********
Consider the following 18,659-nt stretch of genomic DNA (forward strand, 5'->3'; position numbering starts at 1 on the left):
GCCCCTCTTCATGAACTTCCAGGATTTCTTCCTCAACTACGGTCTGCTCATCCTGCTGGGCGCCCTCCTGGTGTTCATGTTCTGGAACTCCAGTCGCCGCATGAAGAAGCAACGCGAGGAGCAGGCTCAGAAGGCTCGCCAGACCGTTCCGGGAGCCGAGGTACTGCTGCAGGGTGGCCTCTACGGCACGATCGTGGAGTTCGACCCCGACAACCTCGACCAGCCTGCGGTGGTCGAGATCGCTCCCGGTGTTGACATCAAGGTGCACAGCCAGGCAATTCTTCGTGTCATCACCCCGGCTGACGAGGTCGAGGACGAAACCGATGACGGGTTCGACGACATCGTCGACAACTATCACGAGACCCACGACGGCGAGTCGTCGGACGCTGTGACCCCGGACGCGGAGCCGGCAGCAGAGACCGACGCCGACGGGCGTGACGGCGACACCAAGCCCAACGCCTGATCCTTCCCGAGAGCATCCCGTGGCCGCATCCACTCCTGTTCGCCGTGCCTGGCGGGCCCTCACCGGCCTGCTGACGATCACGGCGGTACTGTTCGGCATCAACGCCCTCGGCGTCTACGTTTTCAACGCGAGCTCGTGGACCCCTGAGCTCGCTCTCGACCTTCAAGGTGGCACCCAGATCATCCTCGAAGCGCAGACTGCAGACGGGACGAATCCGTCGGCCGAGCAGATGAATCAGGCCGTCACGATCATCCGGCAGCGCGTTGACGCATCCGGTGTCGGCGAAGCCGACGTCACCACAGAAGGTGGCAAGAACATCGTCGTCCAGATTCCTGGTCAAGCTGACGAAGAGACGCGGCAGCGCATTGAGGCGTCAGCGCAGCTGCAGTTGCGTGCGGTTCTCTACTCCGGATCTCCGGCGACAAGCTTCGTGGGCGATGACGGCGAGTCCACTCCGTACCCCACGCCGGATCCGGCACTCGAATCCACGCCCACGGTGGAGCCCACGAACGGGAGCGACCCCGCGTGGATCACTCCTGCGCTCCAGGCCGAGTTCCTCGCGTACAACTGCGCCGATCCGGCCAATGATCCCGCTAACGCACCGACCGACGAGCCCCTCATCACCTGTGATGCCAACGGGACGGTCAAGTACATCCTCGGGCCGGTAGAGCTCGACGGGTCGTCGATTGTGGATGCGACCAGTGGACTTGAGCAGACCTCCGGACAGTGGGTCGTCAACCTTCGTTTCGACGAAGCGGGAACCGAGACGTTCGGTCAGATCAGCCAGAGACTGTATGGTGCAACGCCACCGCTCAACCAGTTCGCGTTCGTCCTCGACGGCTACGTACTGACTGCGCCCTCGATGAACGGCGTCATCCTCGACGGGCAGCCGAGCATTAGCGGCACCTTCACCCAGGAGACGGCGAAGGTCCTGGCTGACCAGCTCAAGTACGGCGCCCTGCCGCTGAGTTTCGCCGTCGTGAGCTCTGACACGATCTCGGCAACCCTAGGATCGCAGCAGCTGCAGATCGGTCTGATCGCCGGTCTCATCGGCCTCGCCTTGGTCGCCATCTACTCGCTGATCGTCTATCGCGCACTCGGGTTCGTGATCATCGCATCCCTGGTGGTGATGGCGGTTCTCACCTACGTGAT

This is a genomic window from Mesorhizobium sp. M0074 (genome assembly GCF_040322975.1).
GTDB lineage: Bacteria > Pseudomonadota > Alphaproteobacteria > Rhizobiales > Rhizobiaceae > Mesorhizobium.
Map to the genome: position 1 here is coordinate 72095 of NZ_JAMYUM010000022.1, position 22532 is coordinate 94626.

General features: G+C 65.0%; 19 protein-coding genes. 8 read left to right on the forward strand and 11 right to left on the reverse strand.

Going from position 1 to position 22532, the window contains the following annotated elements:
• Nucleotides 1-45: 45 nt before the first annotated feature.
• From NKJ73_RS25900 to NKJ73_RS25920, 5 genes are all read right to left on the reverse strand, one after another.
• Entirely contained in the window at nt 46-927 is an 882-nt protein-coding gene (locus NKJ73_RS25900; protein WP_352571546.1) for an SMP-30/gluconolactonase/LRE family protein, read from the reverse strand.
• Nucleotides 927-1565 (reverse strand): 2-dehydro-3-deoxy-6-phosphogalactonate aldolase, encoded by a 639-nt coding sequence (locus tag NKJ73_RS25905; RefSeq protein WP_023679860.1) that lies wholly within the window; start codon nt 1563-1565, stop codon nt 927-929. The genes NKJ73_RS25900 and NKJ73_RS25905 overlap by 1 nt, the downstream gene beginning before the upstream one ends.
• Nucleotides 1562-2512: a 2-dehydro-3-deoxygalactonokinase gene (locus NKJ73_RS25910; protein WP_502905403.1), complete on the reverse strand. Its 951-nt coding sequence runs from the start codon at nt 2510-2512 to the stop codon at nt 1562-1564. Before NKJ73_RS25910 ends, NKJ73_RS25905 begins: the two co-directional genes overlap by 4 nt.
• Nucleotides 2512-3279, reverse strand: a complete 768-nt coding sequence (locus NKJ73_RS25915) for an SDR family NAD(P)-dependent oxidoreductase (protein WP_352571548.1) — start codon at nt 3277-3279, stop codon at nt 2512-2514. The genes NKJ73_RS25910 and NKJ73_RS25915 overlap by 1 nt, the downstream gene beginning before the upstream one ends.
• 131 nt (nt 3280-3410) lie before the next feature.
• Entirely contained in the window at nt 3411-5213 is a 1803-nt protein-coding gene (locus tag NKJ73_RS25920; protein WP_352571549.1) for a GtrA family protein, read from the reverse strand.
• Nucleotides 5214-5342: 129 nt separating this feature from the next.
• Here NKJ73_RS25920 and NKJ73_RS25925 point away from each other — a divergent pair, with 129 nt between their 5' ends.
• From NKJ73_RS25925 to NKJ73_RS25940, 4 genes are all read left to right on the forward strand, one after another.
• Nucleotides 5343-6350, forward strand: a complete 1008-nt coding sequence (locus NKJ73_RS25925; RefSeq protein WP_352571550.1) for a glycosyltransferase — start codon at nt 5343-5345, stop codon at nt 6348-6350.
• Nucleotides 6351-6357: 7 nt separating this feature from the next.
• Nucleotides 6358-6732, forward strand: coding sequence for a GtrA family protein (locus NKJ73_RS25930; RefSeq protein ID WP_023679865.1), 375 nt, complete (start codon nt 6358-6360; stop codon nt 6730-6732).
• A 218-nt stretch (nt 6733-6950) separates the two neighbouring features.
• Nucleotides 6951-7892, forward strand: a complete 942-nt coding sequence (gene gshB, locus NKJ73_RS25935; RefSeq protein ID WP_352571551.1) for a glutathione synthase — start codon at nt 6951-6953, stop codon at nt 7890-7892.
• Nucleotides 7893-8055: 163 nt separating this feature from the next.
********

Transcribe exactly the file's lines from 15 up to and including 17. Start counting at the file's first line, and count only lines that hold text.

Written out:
• Entirely contained in the window at nt 3411-5213 is a 1803-nt protein-coding gene (locus tag NKJ73_RS25920; protein WP_352571549.1) for a GtrA family protein, read from the reverse strand.
• Nucleotides 5214-5342: 129 nt separating this feature from the next.
• Here NKJ73_RS25920 and NKJ73_RS25925 point away from each other — a divergent pair, with 129 nt between their 5' ends.